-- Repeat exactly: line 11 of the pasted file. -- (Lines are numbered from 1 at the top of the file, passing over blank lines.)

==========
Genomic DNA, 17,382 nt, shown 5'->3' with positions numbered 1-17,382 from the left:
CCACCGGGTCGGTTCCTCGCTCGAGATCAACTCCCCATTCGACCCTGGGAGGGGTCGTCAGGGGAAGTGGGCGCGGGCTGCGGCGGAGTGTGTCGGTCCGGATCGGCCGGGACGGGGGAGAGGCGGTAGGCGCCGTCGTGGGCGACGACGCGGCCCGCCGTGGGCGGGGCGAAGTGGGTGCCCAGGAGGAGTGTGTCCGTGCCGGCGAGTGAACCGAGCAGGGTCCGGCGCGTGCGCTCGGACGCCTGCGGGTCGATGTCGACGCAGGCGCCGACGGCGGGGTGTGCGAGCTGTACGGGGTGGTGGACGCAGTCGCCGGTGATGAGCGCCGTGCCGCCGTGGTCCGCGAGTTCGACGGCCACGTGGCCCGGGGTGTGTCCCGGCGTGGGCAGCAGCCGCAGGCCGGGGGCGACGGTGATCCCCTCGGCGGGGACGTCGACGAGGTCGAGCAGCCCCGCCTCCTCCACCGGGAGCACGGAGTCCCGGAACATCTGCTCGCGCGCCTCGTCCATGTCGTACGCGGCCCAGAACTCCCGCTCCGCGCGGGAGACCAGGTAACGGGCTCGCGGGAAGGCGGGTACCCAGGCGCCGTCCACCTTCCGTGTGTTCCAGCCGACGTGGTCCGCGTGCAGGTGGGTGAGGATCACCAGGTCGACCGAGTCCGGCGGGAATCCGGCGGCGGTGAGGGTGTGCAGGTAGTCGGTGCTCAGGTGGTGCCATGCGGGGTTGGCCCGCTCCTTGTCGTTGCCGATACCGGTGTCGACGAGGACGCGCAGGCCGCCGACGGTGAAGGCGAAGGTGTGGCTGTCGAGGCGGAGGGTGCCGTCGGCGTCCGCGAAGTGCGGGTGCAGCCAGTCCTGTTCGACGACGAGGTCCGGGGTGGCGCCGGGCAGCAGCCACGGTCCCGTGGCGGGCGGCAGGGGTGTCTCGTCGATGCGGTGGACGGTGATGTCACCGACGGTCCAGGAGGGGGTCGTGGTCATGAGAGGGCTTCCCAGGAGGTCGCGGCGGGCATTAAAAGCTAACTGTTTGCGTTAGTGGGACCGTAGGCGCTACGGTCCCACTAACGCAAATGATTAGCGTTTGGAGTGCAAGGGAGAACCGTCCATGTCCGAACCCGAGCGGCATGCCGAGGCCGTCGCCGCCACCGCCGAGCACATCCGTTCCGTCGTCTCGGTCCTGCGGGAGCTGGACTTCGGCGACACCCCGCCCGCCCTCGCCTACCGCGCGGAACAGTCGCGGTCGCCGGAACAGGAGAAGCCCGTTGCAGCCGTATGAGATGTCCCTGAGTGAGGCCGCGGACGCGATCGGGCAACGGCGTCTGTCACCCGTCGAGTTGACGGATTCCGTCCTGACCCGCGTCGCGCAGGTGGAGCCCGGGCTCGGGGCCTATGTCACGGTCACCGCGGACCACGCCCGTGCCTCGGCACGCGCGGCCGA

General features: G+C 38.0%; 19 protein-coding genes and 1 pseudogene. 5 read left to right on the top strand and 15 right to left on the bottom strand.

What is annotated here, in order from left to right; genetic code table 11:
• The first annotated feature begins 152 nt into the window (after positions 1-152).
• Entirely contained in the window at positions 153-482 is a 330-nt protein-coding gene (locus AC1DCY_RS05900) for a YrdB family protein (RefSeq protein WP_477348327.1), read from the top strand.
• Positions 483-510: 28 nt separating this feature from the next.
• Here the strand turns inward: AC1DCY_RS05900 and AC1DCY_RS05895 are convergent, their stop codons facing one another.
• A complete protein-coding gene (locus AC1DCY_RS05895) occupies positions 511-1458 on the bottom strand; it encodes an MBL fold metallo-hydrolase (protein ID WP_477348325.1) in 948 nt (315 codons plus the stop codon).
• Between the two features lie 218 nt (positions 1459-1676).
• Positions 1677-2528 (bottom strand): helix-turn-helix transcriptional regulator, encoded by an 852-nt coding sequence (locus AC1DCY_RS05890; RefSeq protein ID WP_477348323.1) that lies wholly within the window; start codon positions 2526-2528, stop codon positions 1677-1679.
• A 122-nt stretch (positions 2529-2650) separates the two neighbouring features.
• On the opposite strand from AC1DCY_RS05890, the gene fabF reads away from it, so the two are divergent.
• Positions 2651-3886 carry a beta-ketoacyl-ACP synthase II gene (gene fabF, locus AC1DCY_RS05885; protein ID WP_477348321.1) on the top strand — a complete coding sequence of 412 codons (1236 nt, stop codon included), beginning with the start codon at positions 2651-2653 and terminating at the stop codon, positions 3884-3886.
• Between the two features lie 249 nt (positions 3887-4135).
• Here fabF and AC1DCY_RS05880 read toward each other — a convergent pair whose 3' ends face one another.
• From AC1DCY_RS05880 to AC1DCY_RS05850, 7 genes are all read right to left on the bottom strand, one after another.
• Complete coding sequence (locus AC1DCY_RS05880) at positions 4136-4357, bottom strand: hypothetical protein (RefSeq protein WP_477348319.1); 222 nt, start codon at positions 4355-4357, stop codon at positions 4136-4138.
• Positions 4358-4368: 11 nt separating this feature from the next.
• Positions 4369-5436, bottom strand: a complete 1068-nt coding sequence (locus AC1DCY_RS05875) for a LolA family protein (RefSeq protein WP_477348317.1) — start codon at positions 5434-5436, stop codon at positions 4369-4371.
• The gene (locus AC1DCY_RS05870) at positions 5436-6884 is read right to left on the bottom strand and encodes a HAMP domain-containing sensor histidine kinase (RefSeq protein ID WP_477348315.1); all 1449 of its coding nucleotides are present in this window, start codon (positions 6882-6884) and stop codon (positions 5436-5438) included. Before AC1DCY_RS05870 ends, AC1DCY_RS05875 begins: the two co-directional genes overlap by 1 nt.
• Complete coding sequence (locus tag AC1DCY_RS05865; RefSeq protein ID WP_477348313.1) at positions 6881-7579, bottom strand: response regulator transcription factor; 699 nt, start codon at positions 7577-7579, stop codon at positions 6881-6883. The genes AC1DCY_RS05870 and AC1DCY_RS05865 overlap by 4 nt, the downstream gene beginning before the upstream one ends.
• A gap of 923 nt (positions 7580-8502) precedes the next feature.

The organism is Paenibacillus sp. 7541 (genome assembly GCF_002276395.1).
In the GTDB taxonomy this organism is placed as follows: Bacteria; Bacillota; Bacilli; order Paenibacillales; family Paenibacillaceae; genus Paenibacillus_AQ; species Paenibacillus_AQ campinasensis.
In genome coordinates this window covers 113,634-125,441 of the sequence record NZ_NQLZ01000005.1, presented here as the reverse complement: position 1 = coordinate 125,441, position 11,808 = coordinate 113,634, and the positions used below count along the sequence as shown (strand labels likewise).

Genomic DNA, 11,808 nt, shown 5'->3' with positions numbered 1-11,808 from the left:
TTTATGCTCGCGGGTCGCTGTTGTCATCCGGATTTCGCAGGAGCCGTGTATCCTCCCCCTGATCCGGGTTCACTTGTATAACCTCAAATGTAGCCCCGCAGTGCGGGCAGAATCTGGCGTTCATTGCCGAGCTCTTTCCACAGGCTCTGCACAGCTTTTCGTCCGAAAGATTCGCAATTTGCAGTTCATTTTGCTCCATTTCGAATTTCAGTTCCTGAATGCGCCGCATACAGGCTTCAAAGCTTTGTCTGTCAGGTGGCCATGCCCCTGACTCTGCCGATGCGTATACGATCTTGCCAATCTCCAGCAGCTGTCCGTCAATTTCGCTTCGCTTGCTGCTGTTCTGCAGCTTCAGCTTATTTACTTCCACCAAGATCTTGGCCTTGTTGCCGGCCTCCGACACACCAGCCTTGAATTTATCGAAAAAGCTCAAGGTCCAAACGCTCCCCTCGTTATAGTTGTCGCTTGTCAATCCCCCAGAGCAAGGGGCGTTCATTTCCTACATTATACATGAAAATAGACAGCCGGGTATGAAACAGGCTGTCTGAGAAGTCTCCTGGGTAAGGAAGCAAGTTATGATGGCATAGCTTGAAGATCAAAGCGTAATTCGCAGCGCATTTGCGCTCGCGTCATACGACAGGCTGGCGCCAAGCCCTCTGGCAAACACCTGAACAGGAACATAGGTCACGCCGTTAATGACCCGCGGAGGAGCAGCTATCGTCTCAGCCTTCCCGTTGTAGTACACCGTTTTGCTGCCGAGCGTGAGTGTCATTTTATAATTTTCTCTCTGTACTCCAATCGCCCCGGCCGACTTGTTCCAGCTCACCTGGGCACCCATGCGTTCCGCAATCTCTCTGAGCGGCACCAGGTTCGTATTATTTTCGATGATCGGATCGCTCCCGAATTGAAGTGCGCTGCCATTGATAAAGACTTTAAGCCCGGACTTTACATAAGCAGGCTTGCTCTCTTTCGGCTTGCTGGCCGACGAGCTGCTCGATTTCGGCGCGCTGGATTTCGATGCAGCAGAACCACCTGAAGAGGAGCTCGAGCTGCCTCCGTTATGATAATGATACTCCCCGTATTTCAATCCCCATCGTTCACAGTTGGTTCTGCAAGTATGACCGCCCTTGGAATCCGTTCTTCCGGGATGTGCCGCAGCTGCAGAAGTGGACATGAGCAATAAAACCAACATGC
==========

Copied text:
• Positions 1677-2528 (bottom strand): helix-turn-helix transcriptional regulator, encoded by an 852-nt coding sequence (locus AC1DCY_RS05890; RefSeq protein ID WP_477348323.1) that lies wholly within the window; start codon positions 2526-2528, stop codon positions 1677-1679.